Buyers outnumber sellers

There’s a lot more demand from buyers in the local mergers and acquisitions market than there are companies willing to sell, and experts don’t expect that trend to change anytime soon.

Pent-up demand from private equity groups who raised funds before the recession, as well as corporations with a store of cash earned over the last several years, are driving the trend.

“There’s so much money out there looking for a home,” said Steven Peterson, managing director of Brass Ring Capital, a private equity firm in Milwaukee.

The biggest contingent of sellers is baby boomers who would like to retire or change careers and have waited out the recession, analysts said.

The M&A market picked up in the first half of the year, with companies in some sectors regaining confidence and coming back to the market following a long drop-off starting in late 2008, Peterson said.

“About a year ago, the market got frothy again in bigger deals,” he said.

Brass Ring has seen a 30-percent increase in deal introductions this year, Peterson said. While valuations are still lower than in 2007, they slowly recovered through the first half of the year.

However, economic uncertainty and political debate over the national debt ceiling in the third quarter have given some already cautious sellers pause and kept the supply of available businesses low.


“Right now, I think the market’s a little bit rudderless,” Peterson said.

He expects the same volume of M&A transactions in the fourth quarter, with valuations remaining flat.

Linda Mertz, owner of Rubicon-based strategic M&A consulting firm Mertz Associates, has 30 years of experience in the M&A industry. Mertz said she’s never seen such a frothy market available to the sellers she works with.

“What’s really in high demand are businesses that have $5 million or more in EBITDA (earnings before interest, taxes, depreciation and amortization) that were not hit by the recession and that are growing,” she said. “Multiples have gone up on those businesses. They’re worth more money.”

There still are not enough companies in that middle market description that are interested in selling to fill the demand, Mertz said.

Companies with lower EBITDA, at $2 million or less, are tougher to sell because they were often hit harder by the economic downturn and must do more to prove their value to buyers, Mertz said.

Buyers have shifted away from focusing on the size of the company as an indicator of returns and toward smaller companies with a stable cash flow or companies that are growing, she said.

She expects the local M&A market to remain slow in the fourth quarter as sellers shore up to add more value to their companies.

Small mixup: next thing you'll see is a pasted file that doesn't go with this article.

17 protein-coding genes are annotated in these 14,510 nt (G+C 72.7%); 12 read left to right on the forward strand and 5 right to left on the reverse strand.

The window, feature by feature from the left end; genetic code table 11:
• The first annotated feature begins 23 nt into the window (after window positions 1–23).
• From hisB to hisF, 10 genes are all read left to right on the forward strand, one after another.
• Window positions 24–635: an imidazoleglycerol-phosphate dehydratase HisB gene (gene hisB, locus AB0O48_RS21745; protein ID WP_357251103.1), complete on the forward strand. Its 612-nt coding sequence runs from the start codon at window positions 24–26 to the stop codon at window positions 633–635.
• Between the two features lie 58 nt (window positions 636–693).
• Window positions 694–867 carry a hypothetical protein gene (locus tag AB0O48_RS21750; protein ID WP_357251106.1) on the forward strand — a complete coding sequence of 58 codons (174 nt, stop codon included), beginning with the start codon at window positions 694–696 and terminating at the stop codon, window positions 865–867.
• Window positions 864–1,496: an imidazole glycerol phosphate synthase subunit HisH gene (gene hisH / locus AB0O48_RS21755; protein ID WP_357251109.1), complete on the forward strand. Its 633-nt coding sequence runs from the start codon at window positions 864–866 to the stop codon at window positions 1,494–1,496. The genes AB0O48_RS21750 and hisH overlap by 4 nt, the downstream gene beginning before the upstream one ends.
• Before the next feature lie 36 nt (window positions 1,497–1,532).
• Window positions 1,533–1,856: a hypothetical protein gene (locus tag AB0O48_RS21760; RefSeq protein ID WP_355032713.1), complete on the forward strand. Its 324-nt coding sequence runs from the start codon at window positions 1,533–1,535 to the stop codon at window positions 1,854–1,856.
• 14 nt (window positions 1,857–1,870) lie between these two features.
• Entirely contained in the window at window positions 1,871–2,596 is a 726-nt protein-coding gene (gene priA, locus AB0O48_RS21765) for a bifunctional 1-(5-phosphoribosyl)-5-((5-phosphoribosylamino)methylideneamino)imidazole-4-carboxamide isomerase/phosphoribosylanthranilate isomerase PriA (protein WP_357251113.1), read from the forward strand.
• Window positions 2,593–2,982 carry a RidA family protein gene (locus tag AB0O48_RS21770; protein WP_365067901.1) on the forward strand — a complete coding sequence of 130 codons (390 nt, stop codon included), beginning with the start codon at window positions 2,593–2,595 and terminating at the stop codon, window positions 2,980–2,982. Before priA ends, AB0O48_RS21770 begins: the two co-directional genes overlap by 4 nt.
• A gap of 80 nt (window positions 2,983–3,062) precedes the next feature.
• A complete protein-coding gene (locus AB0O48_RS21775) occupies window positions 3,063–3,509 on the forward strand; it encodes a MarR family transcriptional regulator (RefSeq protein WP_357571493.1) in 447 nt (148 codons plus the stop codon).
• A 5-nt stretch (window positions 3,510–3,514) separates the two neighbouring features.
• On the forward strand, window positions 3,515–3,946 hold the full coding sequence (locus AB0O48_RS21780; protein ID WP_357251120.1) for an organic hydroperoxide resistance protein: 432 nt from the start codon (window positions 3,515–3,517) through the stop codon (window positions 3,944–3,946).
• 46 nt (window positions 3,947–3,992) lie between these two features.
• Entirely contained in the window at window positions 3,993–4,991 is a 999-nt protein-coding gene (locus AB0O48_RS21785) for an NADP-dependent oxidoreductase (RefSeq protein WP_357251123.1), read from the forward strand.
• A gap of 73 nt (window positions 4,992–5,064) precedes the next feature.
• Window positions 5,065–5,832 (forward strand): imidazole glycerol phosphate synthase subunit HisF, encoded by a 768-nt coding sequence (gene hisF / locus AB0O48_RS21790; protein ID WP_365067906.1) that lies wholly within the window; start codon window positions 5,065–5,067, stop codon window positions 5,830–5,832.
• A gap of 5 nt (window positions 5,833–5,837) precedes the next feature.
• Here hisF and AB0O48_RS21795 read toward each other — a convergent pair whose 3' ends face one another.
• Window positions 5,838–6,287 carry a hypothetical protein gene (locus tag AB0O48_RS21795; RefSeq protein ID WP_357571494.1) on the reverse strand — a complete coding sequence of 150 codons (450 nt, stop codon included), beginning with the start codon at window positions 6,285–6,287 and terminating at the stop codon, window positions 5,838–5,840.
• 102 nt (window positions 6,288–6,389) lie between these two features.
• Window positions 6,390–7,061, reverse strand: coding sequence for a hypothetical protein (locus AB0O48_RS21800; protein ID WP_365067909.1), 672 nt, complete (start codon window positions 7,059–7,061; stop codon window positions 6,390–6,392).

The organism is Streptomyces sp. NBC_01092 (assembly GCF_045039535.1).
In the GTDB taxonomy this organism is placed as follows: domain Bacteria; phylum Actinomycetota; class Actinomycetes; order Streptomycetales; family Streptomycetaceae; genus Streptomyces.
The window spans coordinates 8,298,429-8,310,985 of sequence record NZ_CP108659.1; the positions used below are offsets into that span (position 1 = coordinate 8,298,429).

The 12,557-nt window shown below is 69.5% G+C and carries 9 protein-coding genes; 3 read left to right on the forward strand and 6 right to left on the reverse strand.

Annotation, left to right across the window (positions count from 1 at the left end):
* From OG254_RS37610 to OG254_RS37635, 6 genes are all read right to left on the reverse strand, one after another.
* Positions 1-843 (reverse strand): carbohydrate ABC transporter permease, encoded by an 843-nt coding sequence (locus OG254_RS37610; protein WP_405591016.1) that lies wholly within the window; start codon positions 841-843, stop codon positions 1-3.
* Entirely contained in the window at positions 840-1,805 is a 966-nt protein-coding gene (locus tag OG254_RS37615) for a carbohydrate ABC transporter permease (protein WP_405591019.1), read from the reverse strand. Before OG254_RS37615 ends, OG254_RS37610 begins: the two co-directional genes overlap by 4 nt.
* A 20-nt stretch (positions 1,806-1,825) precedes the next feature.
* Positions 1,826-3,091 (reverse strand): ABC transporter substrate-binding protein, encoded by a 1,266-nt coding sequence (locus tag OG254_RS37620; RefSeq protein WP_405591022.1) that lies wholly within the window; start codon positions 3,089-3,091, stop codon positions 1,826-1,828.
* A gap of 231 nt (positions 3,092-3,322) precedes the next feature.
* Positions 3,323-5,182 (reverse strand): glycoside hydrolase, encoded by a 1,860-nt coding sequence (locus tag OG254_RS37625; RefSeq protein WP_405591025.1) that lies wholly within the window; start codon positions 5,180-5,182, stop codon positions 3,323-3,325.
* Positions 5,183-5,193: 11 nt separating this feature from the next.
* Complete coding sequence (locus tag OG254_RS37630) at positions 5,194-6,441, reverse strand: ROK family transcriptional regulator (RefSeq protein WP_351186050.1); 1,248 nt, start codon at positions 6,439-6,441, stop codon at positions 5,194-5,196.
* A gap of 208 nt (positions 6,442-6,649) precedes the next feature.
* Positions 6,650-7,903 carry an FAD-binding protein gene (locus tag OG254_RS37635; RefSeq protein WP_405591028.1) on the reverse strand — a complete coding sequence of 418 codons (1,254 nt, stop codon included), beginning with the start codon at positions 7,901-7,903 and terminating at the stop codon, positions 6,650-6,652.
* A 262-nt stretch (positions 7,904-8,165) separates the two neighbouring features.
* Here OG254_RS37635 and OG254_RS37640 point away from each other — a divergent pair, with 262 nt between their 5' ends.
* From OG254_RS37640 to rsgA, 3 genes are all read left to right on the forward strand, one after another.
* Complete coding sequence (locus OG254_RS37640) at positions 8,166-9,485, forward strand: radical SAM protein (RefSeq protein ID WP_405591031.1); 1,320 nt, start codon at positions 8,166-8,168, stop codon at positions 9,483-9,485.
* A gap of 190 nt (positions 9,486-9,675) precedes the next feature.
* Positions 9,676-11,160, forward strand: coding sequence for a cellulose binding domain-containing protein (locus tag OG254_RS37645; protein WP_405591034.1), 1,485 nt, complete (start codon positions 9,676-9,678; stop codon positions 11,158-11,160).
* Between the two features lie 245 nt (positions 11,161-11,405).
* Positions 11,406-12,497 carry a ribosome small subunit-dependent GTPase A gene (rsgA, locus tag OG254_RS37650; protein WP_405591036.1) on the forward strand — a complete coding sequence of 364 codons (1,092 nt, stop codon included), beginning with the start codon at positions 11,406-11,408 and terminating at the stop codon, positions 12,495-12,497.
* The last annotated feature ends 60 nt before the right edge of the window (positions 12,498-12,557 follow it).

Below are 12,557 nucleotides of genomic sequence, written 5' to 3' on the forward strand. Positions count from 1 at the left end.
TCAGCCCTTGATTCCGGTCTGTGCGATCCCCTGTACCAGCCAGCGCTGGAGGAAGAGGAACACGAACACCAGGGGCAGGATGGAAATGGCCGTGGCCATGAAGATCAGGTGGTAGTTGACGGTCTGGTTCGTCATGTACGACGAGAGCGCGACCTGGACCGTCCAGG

“Company owners are slower to make decisions than they used to be, and I think that an increased number of company owners want to make their business more valuable before they’re ready to sell it because they did see some erosion in value,” Mertz said.

New normal

Thomas Myers, a mergers and acquisitions attorney at Milwaukee-based Reinhart Boerner Van Dueren S.C., said companies need some time to get used to their new normal in terms of sales numbers.

The market is unlikely to return to 2005 or 2006 levels anytime soon, so companies need to adjust their expectations, he said. When that happens and there are more companies willing to sell in the current market, the supply-demand disconnect will likely be less severe.

Mike Klinker, a shareholder at Milwaukee law firm Whyte Hirschboeck Dudek S.C. specializing in corporate transactions and business acquisitions, said the firm has seen three times the volume of M&A transactions this year as in 2010.

Those transactions are smaller and more strategic than before the recession and are usually based on personal life timing for business owners, he said.

For baby boomers who had planned on retiring during the recession, 2011 has presented a promising M&A market, said John Emory Jr., president and CEO of Milwaukee investment banking firm Emory & Co. LLC.

“There’s a demographic pressure in favor of company M&A transactions as the baby boomers age, and because so few companies were sold during the recession, there’s sort of a pent up demand for people who want to sell,” he said. “Now might not be the perfect time, but it’s a good enough time.”

Emory expects the market to remain fairly neutral in the fourth quarter, but to significantly pick up in 2012 as buyers try to complete transactions before federal long-term capital gain taxes increase in 2013.

Private equity firms that raised large funds prior to 2008 have been waiting out the recession, but may have to spend the capital within five to seven years and are nearing that investment horizon, said Ron Miller, managing director of Milwaukee-based investment banking firm Cleary Gull Inc. For this reason, they are eager to invest.

“There’s still many pools of private capital that are out there, and they haven’t been able to deploy all their money,” Miller said. “It’s a very good M&A market for sellers right now.”

Many corporations have reported solid earnings for the last couple of years as they reduced spending and increased efficiencies. Some corporations now have excess cash on their balance sheets, so they also have money to spend on acquisitions, Miller said.

Prices are better than two years ago, and the volume of transactions has gone up on the local market this year, though not enough to satisfy demand, he said. Miller expects the fourth quarter to remain the same.

“I think it’s a good market, but given the (economic) concern, I see it holding steady,” he said. “For the next 18 months, through the end of 2012, it’s going to be a good time for M&A.”

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